Spain listed several points, including that there is no obligation for the city to annex the property; the development would create an enclave; and showcased pictures and videos to demonstrate the negative impact the development would have on the farm.


The Binglers have set up a petition to fight the development and have gained more than 2,000 signatures. 

As one of the few remaining horse farms in West Orange County, Crown Pointe has owned the narrow plot of land along Tilden Road for almost 25 years, and has been training Olympic-level horses on the land since 1998. 

The Binglers said a new development to the west, Tilden Place, forced the horse farm to move to the east side of their property, which is where the new developer now plans to build. 

They said the horses need a quiet environment to train, and the impact of the development will affect the horses, causing the farm to have to close.

“That used to be a basis for our entire West Orange County,” Anne Bingler said at the March meeting. “We were a farming community. Orange groves, horse farms, that’s what we were about, and it’s all gone away. It’s all been eaten up by development. … If you want to just see the last horse farm go away, that’s what’s basically going to happen.”

Several residents also spoke against the development, noting concerns with traffic and other impacts, and how the horse farm needs to be preserved to keep the city as special as possible. 

City Attorney A. Kurt Ardaman weighed in on the development with his legal input.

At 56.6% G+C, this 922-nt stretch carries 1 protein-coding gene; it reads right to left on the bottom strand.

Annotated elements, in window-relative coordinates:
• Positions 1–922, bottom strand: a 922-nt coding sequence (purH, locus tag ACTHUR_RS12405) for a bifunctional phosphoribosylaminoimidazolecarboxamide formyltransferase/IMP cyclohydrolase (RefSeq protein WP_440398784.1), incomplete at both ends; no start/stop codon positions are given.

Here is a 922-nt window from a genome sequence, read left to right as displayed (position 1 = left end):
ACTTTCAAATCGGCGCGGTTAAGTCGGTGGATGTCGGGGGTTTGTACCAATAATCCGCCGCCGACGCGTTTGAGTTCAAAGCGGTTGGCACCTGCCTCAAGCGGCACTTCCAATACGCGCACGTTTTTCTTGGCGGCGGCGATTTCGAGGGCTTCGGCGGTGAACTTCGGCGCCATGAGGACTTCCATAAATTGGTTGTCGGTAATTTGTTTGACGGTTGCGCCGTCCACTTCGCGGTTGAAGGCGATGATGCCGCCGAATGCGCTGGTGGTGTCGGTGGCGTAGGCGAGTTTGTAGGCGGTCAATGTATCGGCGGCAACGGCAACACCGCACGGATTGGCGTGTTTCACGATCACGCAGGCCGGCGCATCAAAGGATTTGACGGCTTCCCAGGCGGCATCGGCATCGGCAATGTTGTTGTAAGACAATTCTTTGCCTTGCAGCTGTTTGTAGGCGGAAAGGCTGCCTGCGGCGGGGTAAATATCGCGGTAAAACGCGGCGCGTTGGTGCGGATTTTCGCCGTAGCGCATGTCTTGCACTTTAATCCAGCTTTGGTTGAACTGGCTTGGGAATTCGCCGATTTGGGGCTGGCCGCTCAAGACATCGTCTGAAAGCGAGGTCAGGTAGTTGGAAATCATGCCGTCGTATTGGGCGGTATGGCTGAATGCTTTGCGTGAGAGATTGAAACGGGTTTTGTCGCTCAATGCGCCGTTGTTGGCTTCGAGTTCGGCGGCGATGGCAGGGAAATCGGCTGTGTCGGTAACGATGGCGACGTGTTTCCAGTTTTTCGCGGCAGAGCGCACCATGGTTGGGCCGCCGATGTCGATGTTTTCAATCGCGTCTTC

“With respect to the resident’s testimony; some very good, passionate comments,” he said. “Florida law does though provide that witness testimony … are not considered competent substantial evidence. … The courts also say that opinions with respect to land use devaluation of homes in the area is not sufficient to support that a devaluation will occur.”

The first reading of the annexation ordinance was approved 4-1, with Commissioner Colin Sharman dissenting. The first reading of the ordinance amending the FLUM was approved 3-2, with Sharman and Mueller dissenting, and the first reading of the ordinance to rezone the property was approved 3-2, with Sharman and Mueller dissenting. 

The second reading and public hearing will take place Thursday, June 8.



Annabelle Sikes

News Editor Annabelle Sikes was born in Boca Raton and moved to Orlando in 2018 to attend the University of Central Florida. She graduated from UCF in May 2021 with a bachelor’s degree in journalism and a minor in sociology. Her past journalism experiences include serving as a web producer at the Orlando Sentinel, a reporter at The Community Paper, managing editor for NSM Today, digital manager at Centric Magazine and as an intern for the Orlando Weekly.